Furthermore, there have been four specific proposals from auditors, clients and investors for improvements to audit quality and value by enhancing transparency and shareholder involvement in the audit process. These proposals are also under consideration in the law reform process. The four proposals are as follows:

*Publication of audit engagement letters — this will show content of the engagement letters to increase transparency and enable shareholders to know and understand the scope of the audit and terms of engagement;

*Shareholders’ rights to question auditors — the idea is that shareholders should be able to question auditors about the audit in advance of the annual general meeting or by writing to the auditor, via the company with reasonable questions and all queries must be connected to the auditors’ report or to the conduct of the audit;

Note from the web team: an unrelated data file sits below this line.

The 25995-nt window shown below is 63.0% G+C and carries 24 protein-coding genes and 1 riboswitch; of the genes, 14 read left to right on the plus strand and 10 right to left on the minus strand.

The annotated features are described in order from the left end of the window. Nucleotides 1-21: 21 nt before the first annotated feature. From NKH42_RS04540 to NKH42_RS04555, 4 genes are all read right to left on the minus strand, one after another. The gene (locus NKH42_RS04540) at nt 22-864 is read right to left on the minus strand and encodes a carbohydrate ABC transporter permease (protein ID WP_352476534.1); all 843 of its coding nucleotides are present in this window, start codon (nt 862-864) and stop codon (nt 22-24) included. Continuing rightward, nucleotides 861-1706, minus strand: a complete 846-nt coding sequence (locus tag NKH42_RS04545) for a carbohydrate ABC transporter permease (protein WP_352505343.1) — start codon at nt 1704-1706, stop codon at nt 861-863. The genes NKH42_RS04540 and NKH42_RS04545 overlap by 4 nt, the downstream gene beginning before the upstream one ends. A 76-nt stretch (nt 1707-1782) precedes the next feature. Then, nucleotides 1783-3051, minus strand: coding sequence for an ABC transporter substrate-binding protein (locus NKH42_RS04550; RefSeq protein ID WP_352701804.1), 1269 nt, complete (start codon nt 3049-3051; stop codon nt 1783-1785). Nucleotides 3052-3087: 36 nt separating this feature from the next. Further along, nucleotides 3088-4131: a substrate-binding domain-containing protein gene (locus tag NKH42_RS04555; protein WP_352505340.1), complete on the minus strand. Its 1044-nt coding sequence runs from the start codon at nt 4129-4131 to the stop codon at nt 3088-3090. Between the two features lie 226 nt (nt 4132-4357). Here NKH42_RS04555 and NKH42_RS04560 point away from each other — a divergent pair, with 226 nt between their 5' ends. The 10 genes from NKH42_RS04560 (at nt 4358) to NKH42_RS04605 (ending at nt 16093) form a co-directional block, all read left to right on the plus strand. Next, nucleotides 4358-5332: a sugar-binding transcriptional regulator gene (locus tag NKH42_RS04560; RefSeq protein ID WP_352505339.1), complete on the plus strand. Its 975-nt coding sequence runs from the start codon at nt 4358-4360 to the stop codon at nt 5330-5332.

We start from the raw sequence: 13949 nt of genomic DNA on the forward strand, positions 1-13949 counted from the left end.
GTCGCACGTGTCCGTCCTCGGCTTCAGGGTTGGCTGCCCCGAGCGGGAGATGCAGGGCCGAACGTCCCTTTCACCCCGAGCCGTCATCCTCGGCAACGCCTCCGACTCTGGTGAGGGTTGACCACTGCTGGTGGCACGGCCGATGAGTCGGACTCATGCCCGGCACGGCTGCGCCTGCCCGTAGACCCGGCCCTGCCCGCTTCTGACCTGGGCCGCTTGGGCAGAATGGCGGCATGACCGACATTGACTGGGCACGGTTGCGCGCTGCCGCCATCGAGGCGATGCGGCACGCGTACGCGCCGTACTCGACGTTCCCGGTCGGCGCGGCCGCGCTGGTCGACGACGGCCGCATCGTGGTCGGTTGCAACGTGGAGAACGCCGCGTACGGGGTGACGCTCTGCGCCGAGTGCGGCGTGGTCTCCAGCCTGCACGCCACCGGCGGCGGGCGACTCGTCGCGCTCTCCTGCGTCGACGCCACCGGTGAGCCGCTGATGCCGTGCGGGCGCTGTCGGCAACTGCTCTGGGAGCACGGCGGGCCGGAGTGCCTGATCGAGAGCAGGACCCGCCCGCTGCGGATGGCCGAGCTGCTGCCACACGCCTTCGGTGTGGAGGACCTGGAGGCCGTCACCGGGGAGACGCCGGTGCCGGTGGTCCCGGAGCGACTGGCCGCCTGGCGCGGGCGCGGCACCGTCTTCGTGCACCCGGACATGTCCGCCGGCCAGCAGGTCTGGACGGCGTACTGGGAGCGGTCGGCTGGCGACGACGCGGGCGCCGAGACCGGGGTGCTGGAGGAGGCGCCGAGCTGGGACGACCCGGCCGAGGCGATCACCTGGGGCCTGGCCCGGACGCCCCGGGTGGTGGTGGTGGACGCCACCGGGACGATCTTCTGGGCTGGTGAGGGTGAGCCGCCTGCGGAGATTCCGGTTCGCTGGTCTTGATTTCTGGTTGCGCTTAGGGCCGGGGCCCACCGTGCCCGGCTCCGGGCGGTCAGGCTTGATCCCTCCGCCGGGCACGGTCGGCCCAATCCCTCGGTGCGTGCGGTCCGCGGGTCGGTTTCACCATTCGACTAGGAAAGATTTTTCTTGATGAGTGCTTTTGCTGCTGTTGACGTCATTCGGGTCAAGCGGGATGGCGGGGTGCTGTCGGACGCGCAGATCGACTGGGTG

*Publication of auditor resignation statements — this is to enable investors to be fully informed of and understand the reasons behind the resignation of an auditor. Currently the fear of legal action prevents full disclosure of reasons behind an auditor’s resignation. Shareholders may, through such resignations get more information about directors and the company’s operations than they would otherwise have; and

*Audit lead partner’s signature on audit reports — the proposal is that the lead audit partner should be required to sign and print his or her own name on the audit report in addition to the name of the audit firm undertaking the audit.

*Dr Alex T Magaisa specialises in corporate and financial services law and can be contacted at alex.magaisa@nottingham.ac.uk or wamagaisa@yahoo.co.uk